The Walking Dead: GOTY Edition / 30th of October 2014
Licenced videogames are always a cause for raised eyebrows, they always have been, and they’ll continue to be for the foreseeable future. Even as far back as 1982, when Atari released - then literally buried - E.T. the Extra-Terrestrial, videogames have generally struggled to adapt material from other mediums. So in 2012, when Telltale Games released The Walking Dead: Episode 1, an episodic, ‘point and click’ style, adventure game, I was more than a little sceptical. The franchise had already been converted into a popular TV show, and the chances of a second successful transition were slim, or so I thought. In fact I was so sure I never actually played the series when it first appeared. The episodic format didn’t appeal and I figured were to play it at some point, I’d rather wait until I had access to every episode. This decision meant I was ideally placed to finally play and review The Walking Dead: Game of the Year Edition in time for its arrival on Xbox One and PlayStation 4 this October.
Too often when licenced games are given the green light they attempt to adhere to the same narrative as the source material, ending up constrained by the canon they’ve attached themselves to. Thankfully Telltale’s offering is bold enough to create its own original storyline, and although set in the same period as the original comic series, it doesn’t allow itself to be weighed down by the source material. Yes you’ll kill zombies and come to blows with bands of survivors in post-apocalyptic America, but that’s simply window dressing for the new story Telltale wants us to experience. The real meat of the game comes from the choices you’re forced to make. Siding with one person or another in heated arguments, frantically choosing whom merits saving and making those cold, cold decisions in order to survive is what the game’s all about.
Players assume the role of Lee, a convicted murderer, en route to prison when the emergence of the undead puts his sentencing on hold. Injured and forced to flee the scene of a crash, Lee stumbles across Clementine, who despite being only eight years old and completely alone, helps to save Lee’s life. From there the two agree to take care of one another and their relationship becomes the central story for the first season. Lee, using his strength and judgement to help keep Clementine safe, while Clementine’s very presence gives Lee a reason to carry on as the word they know disappears around them. Admittedly it’s a premise not too dissimilar from the source material. Adults having to protect children, and the children in turn giving the adult’s life meaning, but if you can look past that, then the intricacies of this particular relationship can easily keep you playing.
However it’s the decisions you’ll be faced with that really give the game its edge. With Lee’s chequered past you’ll be required to weigh up the dangers of keeping secrets against the risk of them being exposed at a later date. It’s these sort of moments where videogames - the interactive medium - stand out. Unlike TV you’re not forced to sit and watch as someone makes an obviously foolish choice, instead as master of your own destiny you can make the call yourself. And should you happen to make the wrong one, and your actions lead to damning consequences down the line, then it’s all the more impactful. Unfortunately when it comes to replaying the same choices at a later date, or discussing the game with friends you’ll find the branching narrative you imagined doesn’t exist. It’s an illusion of choice, one done very well, but when it vanishes it can leave you feeling cheated and frustrated. Ultimately it comes down to personal preference, is the act of making the decision important, or is it the outcome of said decision?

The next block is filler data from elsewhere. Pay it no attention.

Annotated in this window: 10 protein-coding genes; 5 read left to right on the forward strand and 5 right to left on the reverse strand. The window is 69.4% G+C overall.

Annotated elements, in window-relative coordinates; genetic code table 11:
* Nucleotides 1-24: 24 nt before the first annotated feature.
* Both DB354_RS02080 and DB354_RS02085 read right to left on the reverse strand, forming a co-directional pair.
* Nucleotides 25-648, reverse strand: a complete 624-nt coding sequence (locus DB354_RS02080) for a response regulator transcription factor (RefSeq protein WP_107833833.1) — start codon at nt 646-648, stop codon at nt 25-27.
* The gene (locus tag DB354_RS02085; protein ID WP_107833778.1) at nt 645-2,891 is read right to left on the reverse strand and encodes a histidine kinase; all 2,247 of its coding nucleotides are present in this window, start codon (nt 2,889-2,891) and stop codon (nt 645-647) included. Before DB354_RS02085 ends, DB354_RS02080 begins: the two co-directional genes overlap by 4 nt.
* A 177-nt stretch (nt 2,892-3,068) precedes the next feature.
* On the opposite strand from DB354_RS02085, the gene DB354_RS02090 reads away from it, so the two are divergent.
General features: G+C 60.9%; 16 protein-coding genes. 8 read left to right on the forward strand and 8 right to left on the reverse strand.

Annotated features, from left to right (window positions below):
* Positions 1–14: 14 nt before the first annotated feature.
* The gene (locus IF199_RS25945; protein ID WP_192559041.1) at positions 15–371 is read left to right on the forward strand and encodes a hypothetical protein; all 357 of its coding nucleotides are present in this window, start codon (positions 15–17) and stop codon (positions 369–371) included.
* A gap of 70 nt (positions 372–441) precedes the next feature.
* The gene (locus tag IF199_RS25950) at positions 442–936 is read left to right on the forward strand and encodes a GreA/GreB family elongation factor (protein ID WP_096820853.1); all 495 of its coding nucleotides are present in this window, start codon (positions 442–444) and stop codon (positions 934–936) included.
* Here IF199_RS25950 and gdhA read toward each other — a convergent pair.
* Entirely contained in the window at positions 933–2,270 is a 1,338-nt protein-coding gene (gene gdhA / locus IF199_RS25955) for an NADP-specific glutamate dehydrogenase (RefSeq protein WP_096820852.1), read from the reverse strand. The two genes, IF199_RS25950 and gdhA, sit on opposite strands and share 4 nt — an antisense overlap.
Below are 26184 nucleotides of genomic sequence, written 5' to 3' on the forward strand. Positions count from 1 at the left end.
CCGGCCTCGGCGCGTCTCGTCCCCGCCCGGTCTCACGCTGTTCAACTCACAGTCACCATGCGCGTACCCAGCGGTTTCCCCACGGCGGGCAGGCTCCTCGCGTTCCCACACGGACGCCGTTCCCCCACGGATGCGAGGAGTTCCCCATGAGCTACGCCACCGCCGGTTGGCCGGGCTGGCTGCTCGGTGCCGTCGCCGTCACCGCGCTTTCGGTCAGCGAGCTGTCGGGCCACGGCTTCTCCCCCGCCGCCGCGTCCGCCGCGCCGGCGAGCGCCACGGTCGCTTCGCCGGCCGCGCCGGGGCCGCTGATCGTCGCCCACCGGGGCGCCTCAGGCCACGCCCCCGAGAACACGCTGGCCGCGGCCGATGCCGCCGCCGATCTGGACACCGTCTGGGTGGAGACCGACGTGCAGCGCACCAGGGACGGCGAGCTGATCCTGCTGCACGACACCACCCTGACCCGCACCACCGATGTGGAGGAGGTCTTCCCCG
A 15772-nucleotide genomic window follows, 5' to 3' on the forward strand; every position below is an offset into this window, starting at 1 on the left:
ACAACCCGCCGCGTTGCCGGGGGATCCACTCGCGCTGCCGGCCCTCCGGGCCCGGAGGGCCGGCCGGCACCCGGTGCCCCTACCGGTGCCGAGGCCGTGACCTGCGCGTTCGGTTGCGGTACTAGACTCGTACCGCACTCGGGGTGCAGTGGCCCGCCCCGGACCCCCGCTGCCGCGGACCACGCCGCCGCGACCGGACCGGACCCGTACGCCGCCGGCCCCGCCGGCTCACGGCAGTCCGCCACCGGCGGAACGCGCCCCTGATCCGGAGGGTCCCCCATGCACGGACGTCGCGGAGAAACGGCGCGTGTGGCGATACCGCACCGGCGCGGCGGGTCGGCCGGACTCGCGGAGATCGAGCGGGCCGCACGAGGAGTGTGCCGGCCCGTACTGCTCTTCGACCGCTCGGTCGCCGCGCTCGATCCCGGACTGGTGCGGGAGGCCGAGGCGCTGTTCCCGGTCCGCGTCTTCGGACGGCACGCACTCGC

Some of these decisions play out as dialogue, giving you different buttons to hit for each available option. However the game is a ‘point and click’ adventure, and you’ll often be tasked with exploring small areas and solving puzzles in order to progress the narrative. Occasionally they’ll feel quite rewarding but the feeling is far too seldom. Instead most of them end up being exercises in frustration, where you’ll often be forced to slowly wander back and forth investigating every item you see, chatting to everyone in sight and going through every piece of dialogue. Until eventually with no more to explore, you’ll return to the thing you first attempted and discover you were right all along, but that you hadn’t done it in the exact order the game wanted you to.
Being the Game of the Year Edition, the developers could have also taken the opportunity to tweak this particular version a bit further and implement a few new features. Something such as the ability to skip intros and outros would have been greatly appreciated. Instead being forced to sit through the recaps, teasers and closing credits of every episode becomes incredibly frustrating, especially when playing chapters back to back.
The end result of all this is a game which can at times completely capture your attention and make you eager to press on as quickly as possible, but then stops you in your tracks with some convoluted puzzle or dull interlude, forcing you to re-tread events still fresh in your mind. It’s just shy of being a very enjoyable experience when taken as a whole, but then again maybe the inclusion of the 400 Days special episode and a few box-set like extras make up for these shortcomings. Although being re-released as a Game of the Year Edition, The Walking Dead is still a game best played in small chunks, and if you are able to adhere to that, then the benefit of getting so much content in one swoop can’t be faulted.